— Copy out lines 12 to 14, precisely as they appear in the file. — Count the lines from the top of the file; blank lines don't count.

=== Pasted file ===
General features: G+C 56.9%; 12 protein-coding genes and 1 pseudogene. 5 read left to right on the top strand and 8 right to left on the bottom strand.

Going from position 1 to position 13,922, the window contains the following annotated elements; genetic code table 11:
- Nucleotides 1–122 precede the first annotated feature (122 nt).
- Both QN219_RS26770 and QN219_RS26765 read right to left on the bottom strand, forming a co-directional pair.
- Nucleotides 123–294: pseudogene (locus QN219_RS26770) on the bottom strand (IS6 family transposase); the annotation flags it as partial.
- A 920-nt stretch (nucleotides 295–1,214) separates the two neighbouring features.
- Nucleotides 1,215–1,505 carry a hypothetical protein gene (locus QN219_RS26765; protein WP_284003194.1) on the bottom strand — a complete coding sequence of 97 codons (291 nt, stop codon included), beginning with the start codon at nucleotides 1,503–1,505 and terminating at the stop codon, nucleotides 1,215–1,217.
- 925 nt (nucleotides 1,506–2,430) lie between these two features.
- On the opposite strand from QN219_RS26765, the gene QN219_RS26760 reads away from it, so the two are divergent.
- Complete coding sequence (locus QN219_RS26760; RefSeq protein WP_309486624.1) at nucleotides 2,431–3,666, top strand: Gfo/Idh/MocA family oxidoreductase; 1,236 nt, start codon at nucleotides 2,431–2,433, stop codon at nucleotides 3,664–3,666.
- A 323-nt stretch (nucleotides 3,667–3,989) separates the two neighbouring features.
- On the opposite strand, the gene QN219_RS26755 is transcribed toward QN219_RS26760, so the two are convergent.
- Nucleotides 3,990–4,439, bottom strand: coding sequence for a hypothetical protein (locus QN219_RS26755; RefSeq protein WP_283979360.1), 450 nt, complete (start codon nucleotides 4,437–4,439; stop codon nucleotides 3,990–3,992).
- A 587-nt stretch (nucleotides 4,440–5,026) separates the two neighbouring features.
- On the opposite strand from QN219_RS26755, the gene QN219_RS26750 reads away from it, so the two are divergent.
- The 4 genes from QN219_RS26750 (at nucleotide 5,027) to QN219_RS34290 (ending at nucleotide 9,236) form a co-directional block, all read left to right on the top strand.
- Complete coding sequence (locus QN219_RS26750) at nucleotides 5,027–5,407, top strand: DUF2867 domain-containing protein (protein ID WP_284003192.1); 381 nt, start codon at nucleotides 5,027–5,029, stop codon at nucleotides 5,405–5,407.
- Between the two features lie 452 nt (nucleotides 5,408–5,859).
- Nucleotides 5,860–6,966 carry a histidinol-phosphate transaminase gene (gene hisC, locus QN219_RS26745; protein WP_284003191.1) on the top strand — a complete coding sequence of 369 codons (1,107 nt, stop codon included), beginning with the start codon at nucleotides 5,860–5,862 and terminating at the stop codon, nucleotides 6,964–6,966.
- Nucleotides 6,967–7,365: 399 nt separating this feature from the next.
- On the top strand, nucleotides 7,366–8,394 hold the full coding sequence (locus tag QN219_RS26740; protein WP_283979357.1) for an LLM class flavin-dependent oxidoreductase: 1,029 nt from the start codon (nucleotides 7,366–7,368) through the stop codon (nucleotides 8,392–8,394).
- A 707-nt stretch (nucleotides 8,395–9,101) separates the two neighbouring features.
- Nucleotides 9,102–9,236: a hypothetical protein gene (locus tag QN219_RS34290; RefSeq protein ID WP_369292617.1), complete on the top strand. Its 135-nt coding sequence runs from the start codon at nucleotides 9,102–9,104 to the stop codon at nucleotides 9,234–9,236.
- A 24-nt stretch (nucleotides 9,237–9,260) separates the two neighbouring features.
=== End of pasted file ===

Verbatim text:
- On the opposite strand, the gene QN219_RS26755 is transcribed toward QN219_RS26760, so the two are convergent.
- Nucleotides 3,990–4,439, bottom strand: coding sequence for a hypothetical protein (locus QN219_RS26755; RefSeq protein WP_283979360.1), 450 nt, complete (start codon nucleotides 4,437–4,439; stop codon nucleotides 3,990–3,992).
- A 587-nt stretch (nucleotides 4,440–5,026) separates the two neighbouring features.